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New Jersey Governor Flip-Flops Again On Red Light Cameras
On radio, New Jersey Governor Chris Christie moves from red light camera supporter, to skeptic, to supporter once again.

Chris Christie
New Jersey Governor Chris Christie (R) has once again reversed his position on red light cameras. He started last year as a unabashed supporter of automated ticketing machines only to change his mind a few months later, announcing in April that no more red light cameras could be installed in New Jersey, pending renewal of the camera program by the state legislature in December 2014. In October, Christie said he was going to "work with" state Assemblyman Declan J. O'Scanlon Jr. (R-Monmouth) to come up with a "solution" to the red light camera problem. Appearing on New Jersey 101.5 radio's "Ask the Governor" show last week, however, Christie turned on his former legislative ally.

"I know Declan's all fired up about this -- and good for him," Christie said. "But the information he's put forth to me is unconvincing -- very unconvincing."

The state's own accident data show accidents have became more severe at the intersections where red light cameras were installed (view report). In Glassboro, a one-second increase in the duration of yellow timing at an intersection reduced violations by 88 percent. O'Scanlon has gone further by using video to document overly short yellow signals throughout the state, a claim the red light camera vendor American Traffic Solutions has strongly denied. In his comments last week, Christie adopted one of the favorite lines of red light camera supporters.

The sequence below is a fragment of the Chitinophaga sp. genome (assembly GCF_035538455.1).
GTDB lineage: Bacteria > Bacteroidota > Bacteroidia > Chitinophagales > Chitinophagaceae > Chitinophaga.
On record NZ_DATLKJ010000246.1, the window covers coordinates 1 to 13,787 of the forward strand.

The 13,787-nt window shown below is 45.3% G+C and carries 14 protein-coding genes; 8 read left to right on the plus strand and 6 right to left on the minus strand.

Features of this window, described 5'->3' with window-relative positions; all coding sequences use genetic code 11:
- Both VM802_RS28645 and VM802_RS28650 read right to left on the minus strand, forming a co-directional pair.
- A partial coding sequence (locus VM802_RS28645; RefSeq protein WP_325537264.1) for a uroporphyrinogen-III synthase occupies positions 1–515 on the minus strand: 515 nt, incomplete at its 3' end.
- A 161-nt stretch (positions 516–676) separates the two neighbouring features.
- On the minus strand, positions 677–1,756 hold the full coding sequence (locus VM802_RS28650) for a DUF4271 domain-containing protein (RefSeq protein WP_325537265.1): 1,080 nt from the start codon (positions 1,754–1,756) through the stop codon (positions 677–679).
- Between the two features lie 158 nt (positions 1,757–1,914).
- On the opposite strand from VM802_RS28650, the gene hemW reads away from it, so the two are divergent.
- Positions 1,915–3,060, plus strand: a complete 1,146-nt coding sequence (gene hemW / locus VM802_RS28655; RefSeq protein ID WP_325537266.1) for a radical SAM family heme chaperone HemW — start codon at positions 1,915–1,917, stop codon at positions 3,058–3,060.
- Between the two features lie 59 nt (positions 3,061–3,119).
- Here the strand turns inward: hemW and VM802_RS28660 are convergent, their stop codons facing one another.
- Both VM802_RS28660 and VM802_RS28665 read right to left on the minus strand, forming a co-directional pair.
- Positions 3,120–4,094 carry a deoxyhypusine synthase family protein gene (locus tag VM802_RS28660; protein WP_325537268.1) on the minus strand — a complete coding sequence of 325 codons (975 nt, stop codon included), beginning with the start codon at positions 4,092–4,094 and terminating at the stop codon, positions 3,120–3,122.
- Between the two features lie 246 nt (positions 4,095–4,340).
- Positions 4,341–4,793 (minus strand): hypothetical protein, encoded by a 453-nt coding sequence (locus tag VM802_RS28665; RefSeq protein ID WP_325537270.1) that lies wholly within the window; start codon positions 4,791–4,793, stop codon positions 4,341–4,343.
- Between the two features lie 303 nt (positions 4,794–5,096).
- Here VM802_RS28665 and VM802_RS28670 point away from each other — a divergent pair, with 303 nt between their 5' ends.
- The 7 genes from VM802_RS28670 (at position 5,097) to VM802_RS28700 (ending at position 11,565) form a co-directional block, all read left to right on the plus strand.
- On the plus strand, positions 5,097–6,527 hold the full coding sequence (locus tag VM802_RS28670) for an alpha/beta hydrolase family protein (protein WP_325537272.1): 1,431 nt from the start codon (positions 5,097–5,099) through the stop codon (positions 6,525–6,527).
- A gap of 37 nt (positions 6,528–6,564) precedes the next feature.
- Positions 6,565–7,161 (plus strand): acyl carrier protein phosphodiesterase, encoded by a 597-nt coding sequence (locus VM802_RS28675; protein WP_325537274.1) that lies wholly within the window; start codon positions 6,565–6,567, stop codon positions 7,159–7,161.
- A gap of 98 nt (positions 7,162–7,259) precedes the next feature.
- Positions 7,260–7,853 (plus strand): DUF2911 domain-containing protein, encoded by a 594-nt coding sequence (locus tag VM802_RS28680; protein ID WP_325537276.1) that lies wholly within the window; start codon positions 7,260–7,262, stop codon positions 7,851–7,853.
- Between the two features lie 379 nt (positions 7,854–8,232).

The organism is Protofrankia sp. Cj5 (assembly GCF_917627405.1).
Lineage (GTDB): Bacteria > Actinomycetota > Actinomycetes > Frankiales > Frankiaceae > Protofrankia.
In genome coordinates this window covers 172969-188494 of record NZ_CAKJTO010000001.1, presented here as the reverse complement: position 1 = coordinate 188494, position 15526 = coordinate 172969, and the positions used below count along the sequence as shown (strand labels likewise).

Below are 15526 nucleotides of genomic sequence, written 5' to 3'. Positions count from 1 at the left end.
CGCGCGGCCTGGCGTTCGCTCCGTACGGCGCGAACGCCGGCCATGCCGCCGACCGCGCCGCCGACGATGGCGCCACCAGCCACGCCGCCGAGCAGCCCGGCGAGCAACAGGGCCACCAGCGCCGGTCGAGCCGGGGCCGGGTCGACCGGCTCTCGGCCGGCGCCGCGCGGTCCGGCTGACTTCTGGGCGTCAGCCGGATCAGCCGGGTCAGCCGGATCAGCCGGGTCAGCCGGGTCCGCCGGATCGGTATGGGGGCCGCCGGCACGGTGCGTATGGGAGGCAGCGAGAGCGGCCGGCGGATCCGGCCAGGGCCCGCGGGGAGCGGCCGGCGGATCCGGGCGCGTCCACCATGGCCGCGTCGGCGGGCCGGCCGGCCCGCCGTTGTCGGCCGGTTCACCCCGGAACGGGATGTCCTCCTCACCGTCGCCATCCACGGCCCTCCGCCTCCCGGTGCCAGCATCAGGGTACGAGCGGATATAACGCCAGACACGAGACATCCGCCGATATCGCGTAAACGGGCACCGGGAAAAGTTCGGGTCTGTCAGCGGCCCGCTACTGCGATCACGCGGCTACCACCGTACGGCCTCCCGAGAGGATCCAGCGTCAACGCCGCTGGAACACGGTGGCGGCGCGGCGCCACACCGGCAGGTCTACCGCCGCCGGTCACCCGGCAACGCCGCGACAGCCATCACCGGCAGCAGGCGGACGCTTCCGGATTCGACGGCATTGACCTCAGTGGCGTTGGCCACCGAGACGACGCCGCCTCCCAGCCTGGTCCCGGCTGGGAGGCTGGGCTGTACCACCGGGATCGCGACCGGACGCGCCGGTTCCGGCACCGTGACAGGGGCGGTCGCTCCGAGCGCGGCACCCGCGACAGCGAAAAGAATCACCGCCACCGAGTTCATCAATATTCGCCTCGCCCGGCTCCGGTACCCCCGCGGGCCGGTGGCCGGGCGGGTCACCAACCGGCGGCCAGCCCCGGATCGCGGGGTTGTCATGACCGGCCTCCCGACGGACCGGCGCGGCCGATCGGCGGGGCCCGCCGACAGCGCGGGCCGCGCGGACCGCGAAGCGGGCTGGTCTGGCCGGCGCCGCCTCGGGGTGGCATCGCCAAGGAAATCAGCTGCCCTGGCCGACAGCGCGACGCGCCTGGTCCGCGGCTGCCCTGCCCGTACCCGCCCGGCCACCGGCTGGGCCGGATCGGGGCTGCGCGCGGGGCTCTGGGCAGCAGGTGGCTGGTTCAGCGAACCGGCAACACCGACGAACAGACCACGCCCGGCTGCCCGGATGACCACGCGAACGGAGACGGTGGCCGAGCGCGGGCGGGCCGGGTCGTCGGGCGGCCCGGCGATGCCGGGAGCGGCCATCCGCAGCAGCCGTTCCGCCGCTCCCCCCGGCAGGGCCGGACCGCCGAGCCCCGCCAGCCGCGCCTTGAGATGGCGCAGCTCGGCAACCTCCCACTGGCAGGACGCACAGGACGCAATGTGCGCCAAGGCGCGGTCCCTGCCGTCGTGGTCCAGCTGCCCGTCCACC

"Don't run red lights," Christie said, "And you won't have to worry about it... You're not going to get a ticket if you don't run the red light."

Christie circled back to the language he used to endorse red light cameras in July 2012.

"So I understand some people are fired up about this issue," Christie said. "The easiest thing in the world for me would be to say, 'OK, pull the plug on it. Look at me, I'm a hero.' And for the minority of people complaining about this, I would be. But you know what, unless I'm given better proof than I've been given so far that there's something fundamentally at fault with this program, then I'm not going to stick my nose into the middle of it. And so, no, nothing in my view has changed."

O'Scanlon says even though Christie is "dead wrong" on the camera issue, he remains an ally of his and is hopeful the governor will come around.

"There is no way he could have objectively examined the facts, and made the statements he made recently," O'Scanlon told TheNewspaper. "The administration has almost never failed to be responsive to my arguments -- eventually agreeing with me, or convincing me with their arguments. This debate isn't over. I am confident in the end this historically open-minded administration will see the facts and kill this program, or let it die."

Christie also responded to the August 27 New Jersey Superior Court Appellate Division ruling suggesting someone who sends a text message to a driver, knowing the message recipient is behind the wheel at the time of the message, could be held liable in the event of an accident.

"Yeah, I think that's kinda stupid," Christie said. "First of all, you shouldn't text someone when you know they're driving. But then again, how do you know how long they're going to be in the car? Ultimately, it's still the obligation of the driver."

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